Leesburg in Loudoun County, Virginia — The American South (Mid-Atlantic)
A Divided America, A Divided Loudoun County
The Potomac River formed a dividing line and to most Southerners, Maryland was enemy held territory. The Union army gathered along the river, centered on Washington, D.C., with the Confederates some 25 miles away along Bull Run near the railroad hub known as Manassas Junction. There, on July 21, the war's first large land battle was fought. With the resulting Confederate victory, the Union Army pulled back to reorganize. During the late summer and fall, the stage was being set for other battles. On October 21, fighting broke out here at Ballís Bluff.
Erected by Ballís Bluff Regional Park/Northern Virginia Regional Park Authority.
Location. 39° 7.827′ N, 77° 31.847′ W. Marker is in Leesburg, Virginia, in Loudoun County. Marker can be reached from Ballís Bluff Road, on the left when traveling east Touch for map. Located next to the parking lot for Ballís Bluff Regional Park. Marker is in this post office area: Leesburg VA 20176, United States of America.
Other nearby markers. At least 8 other markers are within walking distance of this marker. Aftermath of Ballís Bluff (here, next to this marker); Battle of Balls Bluff (here, next to this marker); Additional Area Civil War Sites (here, next to this marker); The Battle at Ballís Bluff (within shouting distance of this marker); 8th Virginia Infantry (about 500 feet away, measured in a direct line); 8th Virginia Volunteer Infantry Regiment (about 500 feet away); 17th Mississippi Infantry (about 600 feet away); Battlefield Historic Restoration Project (approx. 0.2 miles away). Touch for a list and map of all markers in Leesburg.
More about this marker. The marker has a county map depicting the division between areas of Union and Confederate sentiments.
A newspaper drawing shows, “The housetops in Charleston during the bombardment of Sumter” from Harperís Weekly, May 4, 1861.
Regarding A Divided America, A Divided Loudoun County. Related Markers Note:This marker is one of a set along the Balls Bluff Battlefield walking trail. See the Balls Bluff Virtual Tour
Also see . . .
1. Battle of Balls Bluff. A brief overview. (Submitted on August 29, 2007, by Craig Swain of Leesburg, Virginia.)
2. Official Reports. Written by the officers who led units in the battle. (Submitted on August 29, 2007, by Craig Swain of Leesburg, Virginia.)
3. A County Divided. Loudoun County and the Civil War. (Submitted on August 29, 2007, by Craig Swain of Leesburg, Virginia.)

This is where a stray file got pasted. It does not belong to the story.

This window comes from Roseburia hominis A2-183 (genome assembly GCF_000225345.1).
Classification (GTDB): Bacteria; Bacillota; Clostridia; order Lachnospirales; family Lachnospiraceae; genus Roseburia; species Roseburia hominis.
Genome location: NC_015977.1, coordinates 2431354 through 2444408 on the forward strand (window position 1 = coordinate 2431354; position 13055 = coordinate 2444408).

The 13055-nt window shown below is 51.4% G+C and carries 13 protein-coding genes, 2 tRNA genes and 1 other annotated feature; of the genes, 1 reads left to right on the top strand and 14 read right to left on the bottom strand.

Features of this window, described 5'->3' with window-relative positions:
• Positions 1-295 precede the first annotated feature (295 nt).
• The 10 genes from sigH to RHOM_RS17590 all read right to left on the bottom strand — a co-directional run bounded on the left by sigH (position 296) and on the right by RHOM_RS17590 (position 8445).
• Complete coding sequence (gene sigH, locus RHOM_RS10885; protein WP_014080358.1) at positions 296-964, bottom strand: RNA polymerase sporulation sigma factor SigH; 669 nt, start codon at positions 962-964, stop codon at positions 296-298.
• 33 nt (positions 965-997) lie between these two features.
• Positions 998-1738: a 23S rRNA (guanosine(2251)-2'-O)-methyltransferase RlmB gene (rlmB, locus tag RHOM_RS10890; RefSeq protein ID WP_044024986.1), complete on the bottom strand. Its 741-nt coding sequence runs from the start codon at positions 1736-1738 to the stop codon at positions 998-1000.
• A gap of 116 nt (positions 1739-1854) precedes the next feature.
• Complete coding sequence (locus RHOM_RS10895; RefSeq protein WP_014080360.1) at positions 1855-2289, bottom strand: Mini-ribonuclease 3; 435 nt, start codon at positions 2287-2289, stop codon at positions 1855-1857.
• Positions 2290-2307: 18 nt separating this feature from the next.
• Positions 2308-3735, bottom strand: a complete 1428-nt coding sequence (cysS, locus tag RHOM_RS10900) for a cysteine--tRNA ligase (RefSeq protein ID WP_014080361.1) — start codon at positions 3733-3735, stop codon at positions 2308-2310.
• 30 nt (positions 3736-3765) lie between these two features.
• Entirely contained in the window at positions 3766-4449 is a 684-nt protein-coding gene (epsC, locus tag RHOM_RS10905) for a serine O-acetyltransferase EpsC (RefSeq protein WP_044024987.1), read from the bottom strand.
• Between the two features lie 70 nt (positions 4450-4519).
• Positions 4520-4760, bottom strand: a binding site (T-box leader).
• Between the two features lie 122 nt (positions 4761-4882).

4. Balls Bluff Battlefield Virtual Tour by Marker. Over twenty markers detail the action at Balls Bluff and related sites. Please use the Click to map all markers shown on this page option at the bottom of the page to view a map of the marker locations. The hybrid view offers an excellent overlook of the park. (Submitted on November 11, 2007, by Craig Swain of Leesburg, Virginia.)
1. Narrative from the Older Version of the Marker
On April 12, 1861, the storm clouds of war erupted over a divided America with the firing on Fort Sumter in Charleston Harbor, South Carolina. Just as America was divided in 1861, so was Virginia. Virginiaís western half would form a separate pro-Union state in 1863. Loudoun County was also split. Here in Loudoun County the division was based on settlement
In the weeks following the loss of Fort Sumter, the Union Army formed around Washington, D.C. The Confederate Army gathered at Manassas Junction, Virginia, twenty-five miles south of Leesburg. On July 21, 1861, the first great land battle of the war was fought on the plains of Manassas along a creek known as Bull Run. The result was a great Confederate victory.
The Potomac River now formed the dividing line between the Union and the Confederacy. The stage was set for the Battle of Ballís Bluff.
Kim Holien — Narrative and graphics.
Robert Wells Jr. and The American Blue & Gray Association — financial support.
— Submitted November 11, 2007, by Craig Swain of Leesburg, Virginia.
Categories. • War, US Civil •
Credits. This page was last revised on June 16, 2016. This page originally submitted on August 29, 2007, by Craig Swain of Leesburg, Virginia. This page has been viewed 1,460 times since then and 39 times this year. Last updated on September 1, 2007, by Craig Swain of Leesburg, Virginia. Photos: 1. submitted on September 1, 2007, by Craig Swain of Leesburg, Virginia. 2, 3, 4. submitted on August 29, 2007, by Craig Swain of Leesburg, Virginia. • J. J. Prats was the editor who published this page.